I spent the better part of a year venturing into the mountains near my home, sometimes with company, but frequently alone. The peaceful solitude of a forest combined with the exhausting physical demands of a rocky trail provided the perfect conditions for deep introspection. Anything from a bad day at work to a legitimate life crisis could be worked through with a couple hours on the trail and soon my alone time proved to be nearly indispensable for managing my everyday life. The benefits began to trickle into other aspects of my life; a meeting with an executive, a first date, or a job interview seemed like small beans compared to spending the night alone in an uninhabited forest. If I could plan and execute a summit hike at 2am to watch the sunrise, then why the heck would I be nervous to give a slideshow to my whole company? The confidence gained began a feedback loop of exploration and before I knew it I was planning my first solo road trip.

I headed north, through Jackson to the land of Big Sky, ironically because I had friends in the area that I wanted to visit. I packed my car with a weeks worth of provisions and sleeping arrangements, fully prepared to hike in and camp every single night if need be. I would be going through two different national parks and a couple hundred miles of wilderness, so I knew camping sites would be anything but scarce. I texted the only two people I knew in Jackson; an old friend from bluegrass shows in Colorado, and a digital acquaintance that I followed on Instagram.  In my true adventurous spirit I wanted to rise at 4am to catch first light on the tetons, and miraculously they agreed to join me.  We spent the better part of the day hiking around to hidden gems for photographs, foraging wild mushrooms, and sharing stories of wilderness adventures we had all enjoyed on our own. A group of three avid solo-explorers (more or less complete strangers) forming a crew seemed unstoppable. We all had the unquenchable zest for exploration and fresh air that didn’t need the tethers of a crew, yet here we were…. as a team. As the days passed, campsites were built and broken down, meals cooked and consumed, dawns turned into dusks, and quiet nights under the stars turned into stories of our lives and raucous laughter. Amidst my zeal for solitude and pride of independence I had completely forgotten how good it felt to build memories with other like-minded individuals. I had headed north on a quest for independence. I wanted time alone with my thoughts, to watch the world turn and jot down my thoughts around a campfire. Instead of clearing my head, I ended up filling it. Filling it with beautiful memories of beautiful people, and a reinvigorated appreciation for a world shared with friends.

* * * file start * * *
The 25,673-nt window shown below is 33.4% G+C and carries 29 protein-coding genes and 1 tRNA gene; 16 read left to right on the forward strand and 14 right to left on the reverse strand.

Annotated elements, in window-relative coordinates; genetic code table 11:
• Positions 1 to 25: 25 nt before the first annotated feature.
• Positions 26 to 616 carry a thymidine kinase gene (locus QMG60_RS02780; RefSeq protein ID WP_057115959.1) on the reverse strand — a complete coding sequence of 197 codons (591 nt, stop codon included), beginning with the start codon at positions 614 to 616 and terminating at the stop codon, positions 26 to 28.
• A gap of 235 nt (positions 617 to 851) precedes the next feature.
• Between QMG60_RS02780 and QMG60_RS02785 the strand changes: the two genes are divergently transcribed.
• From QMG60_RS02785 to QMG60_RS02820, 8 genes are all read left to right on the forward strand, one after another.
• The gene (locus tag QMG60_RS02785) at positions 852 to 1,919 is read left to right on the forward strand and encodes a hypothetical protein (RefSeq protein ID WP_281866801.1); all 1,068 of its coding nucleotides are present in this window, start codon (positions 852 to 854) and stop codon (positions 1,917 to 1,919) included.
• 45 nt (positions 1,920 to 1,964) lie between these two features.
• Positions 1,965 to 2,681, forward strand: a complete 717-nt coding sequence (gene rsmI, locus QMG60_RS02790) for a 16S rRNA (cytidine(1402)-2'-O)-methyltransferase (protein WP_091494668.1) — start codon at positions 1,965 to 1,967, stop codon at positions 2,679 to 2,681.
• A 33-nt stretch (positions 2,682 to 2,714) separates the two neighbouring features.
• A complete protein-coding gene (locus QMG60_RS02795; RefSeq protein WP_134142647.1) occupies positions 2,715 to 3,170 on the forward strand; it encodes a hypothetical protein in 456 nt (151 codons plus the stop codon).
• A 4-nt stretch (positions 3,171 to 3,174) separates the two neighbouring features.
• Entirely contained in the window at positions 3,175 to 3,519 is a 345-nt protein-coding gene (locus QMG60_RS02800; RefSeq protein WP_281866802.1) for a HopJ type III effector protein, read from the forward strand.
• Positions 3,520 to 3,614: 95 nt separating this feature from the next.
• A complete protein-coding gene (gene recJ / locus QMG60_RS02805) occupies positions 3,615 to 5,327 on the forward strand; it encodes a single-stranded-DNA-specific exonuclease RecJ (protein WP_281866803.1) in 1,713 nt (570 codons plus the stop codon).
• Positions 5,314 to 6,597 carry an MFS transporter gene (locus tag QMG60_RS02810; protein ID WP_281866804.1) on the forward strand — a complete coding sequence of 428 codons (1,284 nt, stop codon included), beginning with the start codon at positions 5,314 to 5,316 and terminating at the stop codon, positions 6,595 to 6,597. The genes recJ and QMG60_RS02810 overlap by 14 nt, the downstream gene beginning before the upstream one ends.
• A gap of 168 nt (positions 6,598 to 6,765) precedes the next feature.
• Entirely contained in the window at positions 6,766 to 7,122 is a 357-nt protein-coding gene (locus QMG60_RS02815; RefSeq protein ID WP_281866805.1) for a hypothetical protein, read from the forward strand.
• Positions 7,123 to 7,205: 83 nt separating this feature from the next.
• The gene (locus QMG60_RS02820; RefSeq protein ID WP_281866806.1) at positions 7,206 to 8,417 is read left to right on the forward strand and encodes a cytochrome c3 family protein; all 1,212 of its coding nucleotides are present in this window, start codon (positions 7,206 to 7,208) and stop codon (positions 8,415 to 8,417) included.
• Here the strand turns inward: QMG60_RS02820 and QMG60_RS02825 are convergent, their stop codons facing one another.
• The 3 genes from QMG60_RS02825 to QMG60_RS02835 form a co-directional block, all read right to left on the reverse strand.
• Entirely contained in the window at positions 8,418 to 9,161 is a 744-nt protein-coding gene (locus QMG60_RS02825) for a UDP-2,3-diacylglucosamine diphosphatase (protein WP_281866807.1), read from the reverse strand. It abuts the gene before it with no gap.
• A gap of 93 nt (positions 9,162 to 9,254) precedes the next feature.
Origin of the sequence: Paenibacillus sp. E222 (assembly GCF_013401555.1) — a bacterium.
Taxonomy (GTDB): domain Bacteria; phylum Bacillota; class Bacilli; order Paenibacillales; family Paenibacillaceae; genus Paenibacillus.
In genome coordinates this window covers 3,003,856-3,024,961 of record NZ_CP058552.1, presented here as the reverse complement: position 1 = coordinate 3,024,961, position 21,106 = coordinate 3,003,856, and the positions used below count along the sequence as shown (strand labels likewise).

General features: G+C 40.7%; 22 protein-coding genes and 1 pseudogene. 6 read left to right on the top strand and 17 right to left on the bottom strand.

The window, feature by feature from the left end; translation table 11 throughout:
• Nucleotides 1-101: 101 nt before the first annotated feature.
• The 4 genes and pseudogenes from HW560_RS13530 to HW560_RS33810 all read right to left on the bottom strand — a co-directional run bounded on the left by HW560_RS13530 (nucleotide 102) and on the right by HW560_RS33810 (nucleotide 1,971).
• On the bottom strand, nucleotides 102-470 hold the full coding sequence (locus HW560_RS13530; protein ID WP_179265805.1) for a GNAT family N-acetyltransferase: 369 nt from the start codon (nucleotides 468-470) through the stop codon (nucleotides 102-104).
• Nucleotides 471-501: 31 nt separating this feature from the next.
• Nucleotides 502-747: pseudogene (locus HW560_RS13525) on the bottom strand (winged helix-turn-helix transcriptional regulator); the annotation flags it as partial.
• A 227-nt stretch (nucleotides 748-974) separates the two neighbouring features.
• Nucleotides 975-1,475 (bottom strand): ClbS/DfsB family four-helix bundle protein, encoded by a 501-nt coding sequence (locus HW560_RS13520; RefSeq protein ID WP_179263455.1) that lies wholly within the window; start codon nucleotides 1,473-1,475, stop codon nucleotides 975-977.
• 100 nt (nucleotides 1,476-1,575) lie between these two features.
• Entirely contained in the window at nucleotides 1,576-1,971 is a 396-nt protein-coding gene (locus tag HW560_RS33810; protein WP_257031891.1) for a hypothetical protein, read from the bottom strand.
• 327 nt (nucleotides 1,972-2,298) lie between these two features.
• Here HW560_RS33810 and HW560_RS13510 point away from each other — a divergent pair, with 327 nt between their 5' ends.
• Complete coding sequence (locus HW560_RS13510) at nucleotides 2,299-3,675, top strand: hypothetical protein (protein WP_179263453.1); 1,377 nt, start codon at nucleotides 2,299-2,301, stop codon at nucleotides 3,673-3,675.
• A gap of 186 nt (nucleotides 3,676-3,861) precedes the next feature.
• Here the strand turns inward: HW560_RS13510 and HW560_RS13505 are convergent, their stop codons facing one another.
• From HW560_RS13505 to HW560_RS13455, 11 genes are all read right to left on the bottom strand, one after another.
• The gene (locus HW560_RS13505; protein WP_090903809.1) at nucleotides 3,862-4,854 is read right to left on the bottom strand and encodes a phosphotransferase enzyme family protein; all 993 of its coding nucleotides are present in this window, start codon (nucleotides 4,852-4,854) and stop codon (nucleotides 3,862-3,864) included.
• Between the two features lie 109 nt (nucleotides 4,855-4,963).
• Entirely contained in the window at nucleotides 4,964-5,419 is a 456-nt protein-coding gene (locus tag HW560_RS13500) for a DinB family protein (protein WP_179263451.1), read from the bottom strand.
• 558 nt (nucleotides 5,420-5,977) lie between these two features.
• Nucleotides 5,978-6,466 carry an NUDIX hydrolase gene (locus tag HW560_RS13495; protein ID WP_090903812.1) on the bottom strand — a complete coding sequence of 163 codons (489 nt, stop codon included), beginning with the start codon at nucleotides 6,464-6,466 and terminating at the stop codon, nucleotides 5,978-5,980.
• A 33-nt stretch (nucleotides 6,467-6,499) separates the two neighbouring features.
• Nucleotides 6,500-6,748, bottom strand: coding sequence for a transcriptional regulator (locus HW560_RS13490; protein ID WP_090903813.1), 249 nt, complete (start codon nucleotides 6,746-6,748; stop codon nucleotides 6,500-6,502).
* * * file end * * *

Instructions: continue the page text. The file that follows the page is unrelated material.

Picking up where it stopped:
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Always practice Leave No Trace ethics on your adventures. Be aware of local regulations and don't damage these amazing places for the sake of a photograph.